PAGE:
Polyvinyl Record Co.
Looking at the artwork for Jacco Gardner’s Somnium you’ll get vibes of David Cronenburg and Dario Argento, and that’s about half the record you’ll get. Mixing the worlds of vintage horror with a more lighthearted 70s romantic score sound, Gardner drifts between the dark and the light. While this record doesn’t have so many distinct pop moments, it shines by creating emotion in simple textures and riffs.
Gardner sets the mood of the record on the ascending tones of “Rising” as he shows the full range of his synth world, and in turn gives you the right headspace to listen in. Each new line oozes a horrific sci-fi unease that will leave you chilled by the time it wraps up. The synths open up to more rock-drive on “Volva” with a ripping central solo that brings it more into the realm of 70s Italian rock. In the floating energy of “Langragian Point” however, keyboards and guitars each serve their own ambient parts, a dream-like haze washing over the track. Simple running strums become nearly vocal in their hum for a track that is all about sonic bliss.
A more demented rock tone emerges on “Past Navigator” as Gardner elicits the feeling of a sinister force that keeps an air of cool around themselves. This harpsichord-driven emotion switches over the rasping keyboards and guitar on “Levania” where Gardner is clearly focusing in more on theme than a mood-piece. In this, he’s able to craft this kind of exotic allure of someone or some thing that attracts everyone. Though the drums keep the song rooted in a much more earthly realm, “Eclipse” takes on a retro space direction in its textures as it drifts through heavily tremolo-effected melodies and lets its grooves hold the piece together. If anything the track only suffers from being a tad long for what really feels like more of an interlude.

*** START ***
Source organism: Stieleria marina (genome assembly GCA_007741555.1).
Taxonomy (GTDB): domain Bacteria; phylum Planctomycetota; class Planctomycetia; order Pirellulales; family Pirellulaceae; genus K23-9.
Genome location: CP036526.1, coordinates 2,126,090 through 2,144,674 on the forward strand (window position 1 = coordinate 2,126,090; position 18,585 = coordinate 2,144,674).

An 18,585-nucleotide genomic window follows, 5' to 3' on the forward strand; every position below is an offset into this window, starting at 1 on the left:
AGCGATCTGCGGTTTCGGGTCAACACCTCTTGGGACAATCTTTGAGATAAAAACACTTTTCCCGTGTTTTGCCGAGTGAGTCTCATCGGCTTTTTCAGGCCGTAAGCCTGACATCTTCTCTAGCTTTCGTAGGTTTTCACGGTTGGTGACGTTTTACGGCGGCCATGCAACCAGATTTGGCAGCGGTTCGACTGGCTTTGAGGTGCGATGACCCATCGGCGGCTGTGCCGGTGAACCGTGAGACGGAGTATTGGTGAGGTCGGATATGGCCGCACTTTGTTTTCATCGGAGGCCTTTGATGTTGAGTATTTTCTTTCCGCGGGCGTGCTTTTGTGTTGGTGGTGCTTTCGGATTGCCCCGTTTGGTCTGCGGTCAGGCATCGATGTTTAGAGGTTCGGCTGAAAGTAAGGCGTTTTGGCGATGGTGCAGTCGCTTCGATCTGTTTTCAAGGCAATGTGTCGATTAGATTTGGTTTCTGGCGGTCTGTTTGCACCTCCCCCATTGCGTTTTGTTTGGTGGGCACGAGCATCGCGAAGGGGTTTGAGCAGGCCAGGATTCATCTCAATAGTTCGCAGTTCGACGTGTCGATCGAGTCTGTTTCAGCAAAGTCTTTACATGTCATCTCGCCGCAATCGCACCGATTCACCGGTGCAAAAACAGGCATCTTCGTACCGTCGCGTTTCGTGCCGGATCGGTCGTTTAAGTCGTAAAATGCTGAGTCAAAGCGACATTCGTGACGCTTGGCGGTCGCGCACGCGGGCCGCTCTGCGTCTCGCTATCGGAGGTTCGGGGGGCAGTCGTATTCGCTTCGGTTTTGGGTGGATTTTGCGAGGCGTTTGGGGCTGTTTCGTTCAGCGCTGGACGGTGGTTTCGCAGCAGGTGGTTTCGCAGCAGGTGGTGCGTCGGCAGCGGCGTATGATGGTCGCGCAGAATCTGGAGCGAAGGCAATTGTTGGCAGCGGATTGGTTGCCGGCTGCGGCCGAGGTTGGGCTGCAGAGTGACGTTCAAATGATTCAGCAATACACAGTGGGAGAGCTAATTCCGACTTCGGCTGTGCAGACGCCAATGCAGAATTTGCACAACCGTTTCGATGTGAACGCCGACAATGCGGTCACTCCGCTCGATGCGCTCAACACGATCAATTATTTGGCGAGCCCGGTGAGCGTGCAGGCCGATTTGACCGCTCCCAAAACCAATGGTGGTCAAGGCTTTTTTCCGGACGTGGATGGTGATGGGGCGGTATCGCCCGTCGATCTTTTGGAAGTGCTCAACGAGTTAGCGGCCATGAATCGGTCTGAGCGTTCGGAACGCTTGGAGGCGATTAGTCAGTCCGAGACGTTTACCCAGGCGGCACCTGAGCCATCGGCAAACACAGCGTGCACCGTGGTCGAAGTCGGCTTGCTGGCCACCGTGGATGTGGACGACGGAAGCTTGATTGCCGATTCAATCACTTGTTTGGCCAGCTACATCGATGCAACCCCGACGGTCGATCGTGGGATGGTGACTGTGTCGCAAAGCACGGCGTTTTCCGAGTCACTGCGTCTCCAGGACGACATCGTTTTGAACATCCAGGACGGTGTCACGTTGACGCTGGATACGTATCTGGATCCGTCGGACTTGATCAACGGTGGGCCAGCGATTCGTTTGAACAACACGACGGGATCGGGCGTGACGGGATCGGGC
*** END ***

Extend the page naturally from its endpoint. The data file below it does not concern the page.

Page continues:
Gardner has a knack for capturing sounds from the past, and “Utopos” is one of those songs that shows how strong this talent can be. With its sense of mystical but otherworldly life in its keys and percussion, there’s something warm but totally unfamiliar within the song. “Rain” slow-drips this ear across a much longer run, as Gardner gets as close to a pure score moment as he will for the record, while still leaving you hanging on every detail. As things open back up into a groove, “Privolva” brings out lush dance rhythms and decorates that with so many unique sounds that you’ll be left in its wake of wonder.
Going into the closing moments of the record, Gardner whips out all his sharpest hooks, and leaves you on a hat-trick of strong themes. Halfway between John Carpenter and a 50s Theremin score, “Pale Blue Dot” is a love letter to science fiction. “Descent” shows a sense of humanity and almost longing in its notes while still holding onto something a little bit alien. With “Somnium” however, it’s spacey rock once again for a soaring guitar track that flies because of its extra, strange synth additions.
Words by Owen Maxwell